The University of Rochester Medical Center has partnered with the Rochester City School District to ensure that students with asthma receive the appropriate medication therapy through a telemedicine approach that enables visits from the children’s primary care providers to aid in-school nurses.

“We know that asthma is a significant problem particularly for kids living in the city in terms of causing ongoing symptoms, missed school days and emergency visits,” says Jill Halterman, MD, chief of the Division of General Pediatrics at URMC. “We also know that a lot of kids aren’t getting medications that might have prevented these symptoms.”

In a study, URMC and researchers from Johns Hopkins School of Medicine and University of Arkansas for Medical Sciences enrolled 400 students between the ages of 3 and 10 in Rochester, N.Y., to measure the impact of a school-based intervention—including supervised asthma therapy and telemedicine visits—on urban children with asthma.

Also See: New York mandates coverage for telemedicine

What they found in the randomized clinical trial was that children who received a combination of telemedicine support and school-based medication therapy were almost half as likely to need an emergency department or hospital visit for their asthma. With one in 10 children in the United States diagnosed with asthma, it is the most common chronic childhood disease.

Results of the study, funded by the National Heart, Lung, and Blood Institute of the National Institutes of Health, were published this week in JAMA Pediatrics.

“Clinicians and researchers across the country are designing similar programs, using resources available in their communities to reach underserved children with asthma and help them get needed assessments,” adds Halterman, the study’s lead author, who contends that the Rochester program could be used as a model for asthma care among school-aged kids in cities.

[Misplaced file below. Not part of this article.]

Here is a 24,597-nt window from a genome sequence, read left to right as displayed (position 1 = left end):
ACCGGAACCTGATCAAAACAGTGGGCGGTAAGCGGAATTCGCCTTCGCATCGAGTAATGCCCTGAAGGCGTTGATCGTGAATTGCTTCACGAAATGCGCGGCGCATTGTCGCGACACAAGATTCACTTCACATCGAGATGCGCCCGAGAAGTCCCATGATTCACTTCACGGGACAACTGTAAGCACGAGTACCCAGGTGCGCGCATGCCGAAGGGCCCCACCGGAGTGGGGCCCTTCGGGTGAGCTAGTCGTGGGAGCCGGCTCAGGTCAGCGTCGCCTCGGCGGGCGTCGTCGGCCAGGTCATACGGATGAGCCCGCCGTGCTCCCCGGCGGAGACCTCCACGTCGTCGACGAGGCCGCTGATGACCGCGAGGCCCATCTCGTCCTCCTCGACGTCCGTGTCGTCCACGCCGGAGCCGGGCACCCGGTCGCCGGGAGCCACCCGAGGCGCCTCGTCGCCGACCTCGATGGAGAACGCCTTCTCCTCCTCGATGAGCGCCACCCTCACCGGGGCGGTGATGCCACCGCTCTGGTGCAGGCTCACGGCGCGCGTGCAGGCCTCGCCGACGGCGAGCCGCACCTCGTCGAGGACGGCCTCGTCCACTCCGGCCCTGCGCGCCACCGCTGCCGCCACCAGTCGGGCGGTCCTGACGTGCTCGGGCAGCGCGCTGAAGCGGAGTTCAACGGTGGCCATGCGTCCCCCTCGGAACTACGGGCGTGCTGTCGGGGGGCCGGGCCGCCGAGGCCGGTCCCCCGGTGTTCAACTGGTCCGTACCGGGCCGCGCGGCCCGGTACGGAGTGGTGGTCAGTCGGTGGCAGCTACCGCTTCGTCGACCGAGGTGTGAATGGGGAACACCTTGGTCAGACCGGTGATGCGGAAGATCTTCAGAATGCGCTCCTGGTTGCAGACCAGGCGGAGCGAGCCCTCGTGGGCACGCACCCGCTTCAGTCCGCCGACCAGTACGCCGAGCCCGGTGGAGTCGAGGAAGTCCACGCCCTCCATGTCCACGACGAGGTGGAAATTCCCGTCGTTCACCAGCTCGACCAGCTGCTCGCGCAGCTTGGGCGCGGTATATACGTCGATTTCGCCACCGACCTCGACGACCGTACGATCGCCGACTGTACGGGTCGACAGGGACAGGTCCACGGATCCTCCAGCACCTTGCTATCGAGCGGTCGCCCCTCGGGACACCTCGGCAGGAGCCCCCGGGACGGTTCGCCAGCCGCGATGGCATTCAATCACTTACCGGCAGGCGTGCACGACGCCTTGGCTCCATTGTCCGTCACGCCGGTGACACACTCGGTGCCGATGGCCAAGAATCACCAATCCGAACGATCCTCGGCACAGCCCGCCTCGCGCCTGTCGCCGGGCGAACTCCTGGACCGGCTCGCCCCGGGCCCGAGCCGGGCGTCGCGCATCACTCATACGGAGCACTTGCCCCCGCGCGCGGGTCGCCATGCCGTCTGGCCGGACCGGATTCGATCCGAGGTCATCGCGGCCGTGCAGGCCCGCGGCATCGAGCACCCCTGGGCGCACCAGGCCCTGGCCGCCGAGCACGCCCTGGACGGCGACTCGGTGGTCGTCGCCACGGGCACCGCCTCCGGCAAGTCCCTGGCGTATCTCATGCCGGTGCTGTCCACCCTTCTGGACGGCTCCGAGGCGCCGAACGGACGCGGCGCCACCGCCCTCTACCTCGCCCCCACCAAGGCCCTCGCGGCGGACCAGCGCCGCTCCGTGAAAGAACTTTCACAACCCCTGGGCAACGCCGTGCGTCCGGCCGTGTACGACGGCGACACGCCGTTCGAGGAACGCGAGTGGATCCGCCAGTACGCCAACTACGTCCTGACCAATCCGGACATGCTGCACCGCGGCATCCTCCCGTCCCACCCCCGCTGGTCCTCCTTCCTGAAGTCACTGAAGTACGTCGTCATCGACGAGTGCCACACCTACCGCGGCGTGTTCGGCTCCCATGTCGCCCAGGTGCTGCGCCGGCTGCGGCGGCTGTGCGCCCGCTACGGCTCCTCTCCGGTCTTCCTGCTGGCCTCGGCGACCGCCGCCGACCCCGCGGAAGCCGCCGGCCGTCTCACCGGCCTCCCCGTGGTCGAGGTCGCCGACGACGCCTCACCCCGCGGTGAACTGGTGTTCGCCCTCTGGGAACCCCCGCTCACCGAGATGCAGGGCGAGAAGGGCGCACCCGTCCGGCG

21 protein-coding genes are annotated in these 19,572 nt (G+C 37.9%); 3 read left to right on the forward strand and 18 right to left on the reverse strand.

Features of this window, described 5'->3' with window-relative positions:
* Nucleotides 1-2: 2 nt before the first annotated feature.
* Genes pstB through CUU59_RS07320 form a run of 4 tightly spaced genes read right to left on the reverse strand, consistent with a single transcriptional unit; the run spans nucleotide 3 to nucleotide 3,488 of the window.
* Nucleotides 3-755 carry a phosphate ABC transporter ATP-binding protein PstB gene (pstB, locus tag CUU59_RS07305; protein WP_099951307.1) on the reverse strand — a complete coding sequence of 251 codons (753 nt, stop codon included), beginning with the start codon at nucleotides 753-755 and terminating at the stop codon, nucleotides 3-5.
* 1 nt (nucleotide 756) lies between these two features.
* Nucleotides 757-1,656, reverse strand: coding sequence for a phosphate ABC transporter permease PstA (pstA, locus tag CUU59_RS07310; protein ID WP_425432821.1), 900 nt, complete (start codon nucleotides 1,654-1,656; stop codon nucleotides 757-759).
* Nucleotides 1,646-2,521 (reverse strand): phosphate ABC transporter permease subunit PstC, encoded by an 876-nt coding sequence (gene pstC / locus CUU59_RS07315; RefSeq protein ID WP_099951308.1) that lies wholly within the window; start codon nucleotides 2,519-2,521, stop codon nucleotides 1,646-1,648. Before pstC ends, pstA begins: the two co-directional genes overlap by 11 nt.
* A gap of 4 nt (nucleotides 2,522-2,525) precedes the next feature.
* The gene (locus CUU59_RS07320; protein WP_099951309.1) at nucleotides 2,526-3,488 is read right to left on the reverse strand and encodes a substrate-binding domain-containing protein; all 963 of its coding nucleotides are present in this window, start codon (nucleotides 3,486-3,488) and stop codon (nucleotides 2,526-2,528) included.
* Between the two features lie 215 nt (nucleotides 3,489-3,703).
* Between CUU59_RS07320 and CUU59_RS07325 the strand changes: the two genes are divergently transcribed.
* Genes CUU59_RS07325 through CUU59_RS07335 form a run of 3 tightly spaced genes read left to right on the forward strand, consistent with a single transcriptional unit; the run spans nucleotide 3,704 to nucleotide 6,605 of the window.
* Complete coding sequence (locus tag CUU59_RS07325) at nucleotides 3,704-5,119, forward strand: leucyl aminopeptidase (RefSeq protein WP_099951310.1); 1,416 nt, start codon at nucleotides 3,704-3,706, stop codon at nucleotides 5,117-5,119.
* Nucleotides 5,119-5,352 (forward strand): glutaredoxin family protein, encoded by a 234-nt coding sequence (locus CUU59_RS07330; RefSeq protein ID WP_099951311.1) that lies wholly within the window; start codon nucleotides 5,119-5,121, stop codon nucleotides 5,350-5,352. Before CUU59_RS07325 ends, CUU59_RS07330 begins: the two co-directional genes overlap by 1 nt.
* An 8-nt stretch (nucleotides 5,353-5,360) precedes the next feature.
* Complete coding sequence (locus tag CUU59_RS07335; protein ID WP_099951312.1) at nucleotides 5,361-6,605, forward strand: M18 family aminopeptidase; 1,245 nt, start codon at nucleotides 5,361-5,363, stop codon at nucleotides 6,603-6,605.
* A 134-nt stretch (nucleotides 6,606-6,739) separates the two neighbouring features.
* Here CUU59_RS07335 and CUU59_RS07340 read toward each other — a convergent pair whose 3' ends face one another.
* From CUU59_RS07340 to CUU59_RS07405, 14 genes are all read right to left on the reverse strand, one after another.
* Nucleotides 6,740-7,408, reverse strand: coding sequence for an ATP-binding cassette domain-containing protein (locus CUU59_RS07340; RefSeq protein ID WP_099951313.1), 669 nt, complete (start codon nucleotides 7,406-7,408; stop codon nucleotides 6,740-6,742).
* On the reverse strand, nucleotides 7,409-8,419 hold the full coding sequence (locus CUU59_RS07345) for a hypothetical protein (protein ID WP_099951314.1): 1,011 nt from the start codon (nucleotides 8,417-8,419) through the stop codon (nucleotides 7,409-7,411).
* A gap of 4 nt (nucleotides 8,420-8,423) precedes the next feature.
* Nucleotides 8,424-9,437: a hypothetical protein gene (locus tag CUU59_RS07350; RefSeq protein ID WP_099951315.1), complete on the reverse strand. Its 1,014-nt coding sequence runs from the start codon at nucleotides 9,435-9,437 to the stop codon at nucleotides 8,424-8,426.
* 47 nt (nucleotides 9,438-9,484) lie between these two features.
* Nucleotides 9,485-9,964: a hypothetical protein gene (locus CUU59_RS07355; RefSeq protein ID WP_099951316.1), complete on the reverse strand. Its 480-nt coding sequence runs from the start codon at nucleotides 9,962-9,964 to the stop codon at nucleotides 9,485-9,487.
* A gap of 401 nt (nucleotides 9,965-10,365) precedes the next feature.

“But regardless of how you’re reaching them initially, those children may continue to have issues if they aren’t taking their medications regularly,” she warns. “The integration of telemedicine with supervised treatment through school provides one model to ensure that children receive consistent, effective asthma treatment.”

According to Halterman, the school-based telemedicine visits were completed by clinical telehealth assistants, who met with the children and set up virtual visits by connecting to primary care providers in their own offices for the purpose of assessing the therapy needed for asthma.

“These data were stored in a secure virtual waiting room and then viewed by the primary care clinician, who completed the assessment and communicated with caregivers via videoconference or telephone,” states the article. “Preventive medication prescriptions were sent to pharmacies that deliver to schools for supervised daily administration.”

“It’s a great system because the child doesn’t have to miss school, the parent doesn’t have to miss work, and the provider can be in their usual workplace,” concludes Halterman, who notes that a separate study is being implemented to evaluate a program tailored to adolescents.

Going forward, researchers are trying to determine how to make this type of program sustainable by conducting a cost analysis “to figure out how much it actually cost to make this happen and how much we saved by preventing emergency visits and hospitalizations,” she says.

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